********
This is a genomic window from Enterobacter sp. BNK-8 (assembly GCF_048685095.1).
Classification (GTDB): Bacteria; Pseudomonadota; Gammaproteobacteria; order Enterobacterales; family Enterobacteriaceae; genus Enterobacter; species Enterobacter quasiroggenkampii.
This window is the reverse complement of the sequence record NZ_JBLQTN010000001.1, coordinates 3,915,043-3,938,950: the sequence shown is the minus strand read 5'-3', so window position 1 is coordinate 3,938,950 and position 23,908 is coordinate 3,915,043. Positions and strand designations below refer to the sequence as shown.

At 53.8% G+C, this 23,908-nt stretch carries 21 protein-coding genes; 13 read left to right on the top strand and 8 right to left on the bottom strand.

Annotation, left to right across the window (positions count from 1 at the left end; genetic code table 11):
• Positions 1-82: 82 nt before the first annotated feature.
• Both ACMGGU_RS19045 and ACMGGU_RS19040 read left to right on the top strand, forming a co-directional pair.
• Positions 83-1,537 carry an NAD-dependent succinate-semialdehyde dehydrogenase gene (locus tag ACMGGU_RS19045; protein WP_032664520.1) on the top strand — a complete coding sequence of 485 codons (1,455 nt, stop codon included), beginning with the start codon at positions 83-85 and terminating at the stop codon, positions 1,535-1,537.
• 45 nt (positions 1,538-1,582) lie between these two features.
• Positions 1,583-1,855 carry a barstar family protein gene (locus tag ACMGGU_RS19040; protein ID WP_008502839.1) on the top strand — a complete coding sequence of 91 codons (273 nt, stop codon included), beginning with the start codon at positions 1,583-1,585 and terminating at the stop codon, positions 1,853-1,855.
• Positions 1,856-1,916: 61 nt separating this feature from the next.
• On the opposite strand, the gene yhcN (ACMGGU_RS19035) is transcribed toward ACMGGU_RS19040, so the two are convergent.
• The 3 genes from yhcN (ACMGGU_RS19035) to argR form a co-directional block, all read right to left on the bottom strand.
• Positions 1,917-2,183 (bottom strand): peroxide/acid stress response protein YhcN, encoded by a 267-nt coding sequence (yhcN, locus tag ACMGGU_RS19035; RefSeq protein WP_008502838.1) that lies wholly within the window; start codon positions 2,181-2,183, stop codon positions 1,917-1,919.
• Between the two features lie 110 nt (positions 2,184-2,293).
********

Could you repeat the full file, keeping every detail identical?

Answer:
This is a genomic window from Enterobacter sp. BNK-8 (assembly GCF_048685095.1).
Classification (GTDB): Bacteria; Pseudomonadota; Gammaproteobacteria; order Enterobacterales; family Enterobacteriaceae; genus Enterobacter; species Enterobacter quasiroggenkampii.
This window is the reverse complement of the sequence record NZ_JBLQTN010000001.1, coordinates 3,915,043-3,938,950: the sequence shown is the minus strand read 5'-3', so window position 1 is coordinate 3,938,950 and position 23,908 is coordinate 3,915,043. Positions and strand designations below refer to the sequence as shown.

At 53.8% G+C, this 23,908-nt stretch carries 21 protein-coding genes; 13 read left to right on the top strand and 8 right to left on the bottom strand.

Annotation, left to right across the window (positions count from 1 at the left end; genetic code table 11):
• Positions 1-82: 82 nt before the first annotated feature.
• Both ACMGGU_RS19045 and ACMGGU_RS19040 read left to right on the top strand, forming a co-directional pair.
• Positions 83-1,537 carry an NAD-dependent succinate-semialdehyde dehydrogenase gene (locus tag ACMGGU_RS19045; protein WP_032664520.1) on the top strand — a complete coding sequence of 485 codons (1,455 nt, stop codon included), beginning with the start codon at positions 83-85 and terminating at the stop codon, positions 1,535-1,537.
• 45 nt (positions 1,538-1,582) lie between these two features.
• Positions 1,583-1,855 carry a barstar family protein gene (locus tag ACMGGU_RS19040; protein ID WP_008502839.1) on the top strand — a complete coding sequence of 91 codons (273 nt, stop codon included), beginning with the start codon at positions 1,583-1,585 and terminating at the stop codon, positions 1,853-1,855.
• Positions 1,856-1,916: 61 nt separating this feature from the next.
• On the opposite strand, the gene yhcN (ACMGGU_RS19035) is transcribed toward ACMGGU_RS19040, so the two are convergent.
• The 3 genes from yhcN (ACMGGU_RS19035) to argR form a co-directional block, all read right to left on the bottom strand.
• Positions 1,917-2,183 (bottom strand): peroxide/acid stress response protein YhcN, encoded by a 267-nt coding sequence (yhcN, locus tag ACMGGU_RS19035; RefSeq protein WP_008502838.1) that lies wholly within the window; start codon positions 2,181-2,183, stop codon positions 1,917-1,919.
• Between the two features lie 110 nt (positions 2,184-2,293).